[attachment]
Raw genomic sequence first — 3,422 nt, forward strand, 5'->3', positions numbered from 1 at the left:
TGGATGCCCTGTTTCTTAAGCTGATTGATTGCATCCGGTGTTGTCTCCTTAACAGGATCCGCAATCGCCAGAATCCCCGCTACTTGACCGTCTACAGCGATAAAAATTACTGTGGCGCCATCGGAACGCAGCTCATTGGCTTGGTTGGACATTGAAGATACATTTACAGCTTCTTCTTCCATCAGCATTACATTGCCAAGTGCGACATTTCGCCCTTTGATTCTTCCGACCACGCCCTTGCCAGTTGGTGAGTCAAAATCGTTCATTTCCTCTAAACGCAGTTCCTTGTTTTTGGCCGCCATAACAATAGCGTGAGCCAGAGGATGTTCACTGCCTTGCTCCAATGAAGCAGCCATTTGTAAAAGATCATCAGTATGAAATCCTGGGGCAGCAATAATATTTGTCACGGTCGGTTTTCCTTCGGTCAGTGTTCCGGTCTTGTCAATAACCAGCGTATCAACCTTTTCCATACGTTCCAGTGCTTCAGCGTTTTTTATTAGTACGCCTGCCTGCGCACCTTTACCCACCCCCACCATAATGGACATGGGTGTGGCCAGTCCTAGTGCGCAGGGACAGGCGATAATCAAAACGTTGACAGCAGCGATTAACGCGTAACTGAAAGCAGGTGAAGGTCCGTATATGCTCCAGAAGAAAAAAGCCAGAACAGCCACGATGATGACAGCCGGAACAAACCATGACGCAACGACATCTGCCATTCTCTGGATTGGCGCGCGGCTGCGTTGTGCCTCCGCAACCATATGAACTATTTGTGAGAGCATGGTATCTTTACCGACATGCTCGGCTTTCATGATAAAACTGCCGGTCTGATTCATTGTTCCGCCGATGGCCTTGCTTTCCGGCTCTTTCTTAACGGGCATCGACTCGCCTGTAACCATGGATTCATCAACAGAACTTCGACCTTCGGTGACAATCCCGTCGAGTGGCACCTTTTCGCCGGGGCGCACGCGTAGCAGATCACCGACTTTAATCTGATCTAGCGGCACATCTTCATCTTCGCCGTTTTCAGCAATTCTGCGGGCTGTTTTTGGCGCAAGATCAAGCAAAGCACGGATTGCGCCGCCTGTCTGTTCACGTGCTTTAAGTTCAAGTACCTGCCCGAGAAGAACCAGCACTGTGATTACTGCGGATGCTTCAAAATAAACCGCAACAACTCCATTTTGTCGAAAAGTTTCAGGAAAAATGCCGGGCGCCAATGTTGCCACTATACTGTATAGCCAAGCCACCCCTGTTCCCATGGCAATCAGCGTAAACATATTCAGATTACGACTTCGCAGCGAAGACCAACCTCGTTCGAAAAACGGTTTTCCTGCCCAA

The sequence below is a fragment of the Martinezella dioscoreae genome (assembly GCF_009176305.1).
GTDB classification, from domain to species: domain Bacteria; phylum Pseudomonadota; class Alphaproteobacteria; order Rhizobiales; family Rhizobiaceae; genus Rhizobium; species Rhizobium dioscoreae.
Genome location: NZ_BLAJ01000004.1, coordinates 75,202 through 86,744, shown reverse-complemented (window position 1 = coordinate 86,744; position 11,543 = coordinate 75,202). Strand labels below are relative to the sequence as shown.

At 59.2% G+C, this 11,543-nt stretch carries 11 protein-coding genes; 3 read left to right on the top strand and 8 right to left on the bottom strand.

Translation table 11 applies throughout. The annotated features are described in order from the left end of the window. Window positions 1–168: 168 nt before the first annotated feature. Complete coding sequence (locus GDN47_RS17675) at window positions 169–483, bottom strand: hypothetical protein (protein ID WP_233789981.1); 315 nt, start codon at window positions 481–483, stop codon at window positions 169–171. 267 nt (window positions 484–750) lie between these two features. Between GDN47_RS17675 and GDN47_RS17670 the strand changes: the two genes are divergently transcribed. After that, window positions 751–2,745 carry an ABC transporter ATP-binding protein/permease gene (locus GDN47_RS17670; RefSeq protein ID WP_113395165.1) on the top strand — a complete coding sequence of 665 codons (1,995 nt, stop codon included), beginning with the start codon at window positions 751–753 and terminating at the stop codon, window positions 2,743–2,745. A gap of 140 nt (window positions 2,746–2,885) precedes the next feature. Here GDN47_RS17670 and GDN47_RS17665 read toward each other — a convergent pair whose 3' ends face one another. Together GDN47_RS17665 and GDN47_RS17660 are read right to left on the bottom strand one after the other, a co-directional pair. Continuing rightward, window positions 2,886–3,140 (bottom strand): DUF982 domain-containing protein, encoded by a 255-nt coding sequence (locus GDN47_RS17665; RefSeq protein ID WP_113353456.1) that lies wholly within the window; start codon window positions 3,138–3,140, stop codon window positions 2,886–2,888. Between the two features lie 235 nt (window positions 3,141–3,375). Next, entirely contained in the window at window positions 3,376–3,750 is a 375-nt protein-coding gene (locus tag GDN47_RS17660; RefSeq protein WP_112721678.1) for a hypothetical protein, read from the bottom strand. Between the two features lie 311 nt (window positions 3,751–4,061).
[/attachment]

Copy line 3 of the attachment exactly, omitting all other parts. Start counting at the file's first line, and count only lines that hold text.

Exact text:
The sequence below is a fragment of the Martinezella dioscoreae genome (assembly GCF_009176305.1).